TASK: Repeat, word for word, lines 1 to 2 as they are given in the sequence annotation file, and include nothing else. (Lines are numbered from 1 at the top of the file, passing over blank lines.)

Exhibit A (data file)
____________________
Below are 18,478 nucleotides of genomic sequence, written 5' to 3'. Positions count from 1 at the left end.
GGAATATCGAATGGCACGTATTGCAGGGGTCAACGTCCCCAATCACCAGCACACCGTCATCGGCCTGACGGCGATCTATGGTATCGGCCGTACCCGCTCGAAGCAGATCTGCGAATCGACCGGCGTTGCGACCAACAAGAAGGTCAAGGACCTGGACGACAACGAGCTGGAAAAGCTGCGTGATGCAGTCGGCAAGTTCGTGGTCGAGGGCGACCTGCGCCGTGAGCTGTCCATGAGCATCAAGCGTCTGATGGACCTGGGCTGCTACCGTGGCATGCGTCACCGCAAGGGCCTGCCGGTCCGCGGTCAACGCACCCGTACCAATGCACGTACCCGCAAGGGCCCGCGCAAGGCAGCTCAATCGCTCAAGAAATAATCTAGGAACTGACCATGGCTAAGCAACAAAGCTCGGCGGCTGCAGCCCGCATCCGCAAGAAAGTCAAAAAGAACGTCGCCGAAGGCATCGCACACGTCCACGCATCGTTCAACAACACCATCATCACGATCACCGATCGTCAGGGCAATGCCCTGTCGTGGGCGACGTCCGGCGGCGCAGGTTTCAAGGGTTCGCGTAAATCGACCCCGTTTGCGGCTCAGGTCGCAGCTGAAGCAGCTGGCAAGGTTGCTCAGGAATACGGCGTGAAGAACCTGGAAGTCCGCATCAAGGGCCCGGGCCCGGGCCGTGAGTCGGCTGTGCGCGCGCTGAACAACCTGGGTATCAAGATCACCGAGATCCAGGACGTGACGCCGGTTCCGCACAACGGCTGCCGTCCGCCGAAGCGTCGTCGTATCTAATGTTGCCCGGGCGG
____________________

Below are 18,478 nucleotides of genomic sequence, written 5' to 3'. Positions count from 1 at the left end.
GGAATATCGAATGGCACGTATTGCAGGGGTCAACGTCCCCAATCACCAGCACACCGTCATCGGCCTGACGGCGATCTATGGTATCGGCCGTACCCGCTCGAAGCAGATCTGCGAATCGACCGGCGTTGCGACCAACAAGAAGGTCAAGGACCTGGACGACAACGAGCTGGAAAAGCTGCGTGATGCAGTCGGCAAGTTCGTGGTCGAGGGCGACCTGCGCCGTGAGCTGTCCATGAGCATCAAGCGTCTGATGGACCTGGGCTGCTACCGTGGCATGCGTCACCGCAAGGGCCTGCCGGTCCGCGGTCAACGCACCCGTACCAATGCACGTACCCGCAAGGGCCCGCGCAAGGCAGCTCAATCGCTCAAGAAATAATCTAGGAACTGACCATGGCTAAGCAACAAAGCTCGGCGGCTGCAGCCCGCATCCGCAAGAAAGTCAAAAAGAACGTCGCCGAAGGCATCGCACACGTCCACGCATCGTTCAACAACACCATCATCACGATCACCGATCGTCAGGGCAATGCCCTGTCGTGGGCGACGTCCGGCGGCGCAGGTTTCAAGGGTTCGCGTAAATCGACCCCGTTTGCGGCTCAGGTCGCAGCTGAAGCAGCTGGCAAGGTTGCTCAGGAATACGGCGTGAAGAACCTGGAAGTCCGCATCAAGGGCCCGGGCCCGGGCCGTGAGTCGGCTGTGCGCGCGCTGAACAACCTGGGTATCAAGATCACCGAGATCCAGGACGTGACGCCGGTTCCGCACAACGGCTGCCGTCCGCCGAAGCGTCGTCGTATCTAATGTTGCCCGGGCGG